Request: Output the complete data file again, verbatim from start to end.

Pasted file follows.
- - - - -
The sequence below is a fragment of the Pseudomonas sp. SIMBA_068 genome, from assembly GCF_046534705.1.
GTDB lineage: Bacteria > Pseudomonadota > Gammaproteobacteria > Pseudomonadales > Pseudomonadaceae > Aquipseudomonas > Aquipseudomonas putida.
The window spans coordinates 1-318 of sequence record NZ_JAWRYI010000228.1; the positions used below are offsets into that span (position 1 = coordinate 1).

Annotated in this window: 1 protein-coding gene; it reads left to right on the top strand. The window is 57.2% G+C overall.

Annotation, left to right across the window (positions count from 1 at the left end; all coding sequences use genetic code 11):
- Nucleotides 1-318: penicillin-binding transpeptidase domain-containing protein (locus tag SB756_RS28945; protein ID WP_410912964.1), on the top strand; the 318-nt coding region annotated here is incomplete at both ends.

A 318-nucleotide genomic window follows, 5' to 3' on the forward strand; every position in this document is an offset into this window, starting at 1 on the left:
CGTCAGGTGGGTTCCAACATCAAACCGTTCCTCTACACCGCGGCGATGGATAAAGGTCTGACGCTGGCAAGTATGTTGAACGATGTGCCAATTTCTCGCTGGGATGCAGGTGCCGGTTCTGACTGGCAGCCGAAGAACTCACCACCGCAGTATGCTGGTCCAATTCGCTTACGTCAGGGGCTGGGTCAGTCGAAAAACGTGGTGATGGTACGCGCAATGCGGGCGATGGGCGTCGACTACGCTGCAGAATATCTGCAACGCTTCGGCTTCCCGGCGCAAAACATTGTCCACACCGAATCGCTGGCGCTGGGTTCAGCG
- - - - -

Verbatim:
The sequence below is a fragment of the Pseudomonas sp. SIMBA_068 genome, from assembly GCF_046534705.1.
GTDB lineage: Bacteria > Pseudomonadota > Gammaproteobacteria > Pseudomonadales > Pseudomonadaceae > Aquipseudomonas > Aquipseudomonas putida.
The window spans coordinates 1-318 of sequence record NZ_JAWRYI010000228.1; the positions used below are offsets into that span (position 1 = coordinate 1).

Annotated in this window: 1 protein-coding gene; it reads left to right on the top strand. The window is 57.2% G+C overall.

Annotation, left to right across the window (positions count from 1 at the left end; all coding sequences use genetic code 11):
- Nucleotides 1-318: penicillin-binding transpeptidase domain-containing protein (locus tag SB756_RS28945; protein ID WP_410912964.1), on the top strand; the 318-nt coding region annotated here is incomplete at both ends.

A 318-nucleotide genomic window follows, 5' to 3' on the forward strand; every position in this document is an offset into this window, starting at 1 on the left:
CGTCAGGTGGGTTCCAACATCAAACCGTTCCTCTACACCGCGGCGATGGATAAAGGTCTGACGCTGGCAAGTATGTTGAACGATGTGCCAATTTCTCGCTGGGATGCAGGTGCCGGTTCTGACTGGCAGCCGAAGAACTCACCACCGCAGTATGCTGGTCCAATTCGCTTACGTCAGGGGCTGGGTCAGTCGAAAAACGTGGTGATGGTACGCGCAATGCGGGCGATGGGCGTCGACTACGCTGCAGAATATCTGCAACGCTTCGGCTTCCCGGCGCAAAACATTGTCCACACCGAATCGCTGGCGCTGGGTTCAGCG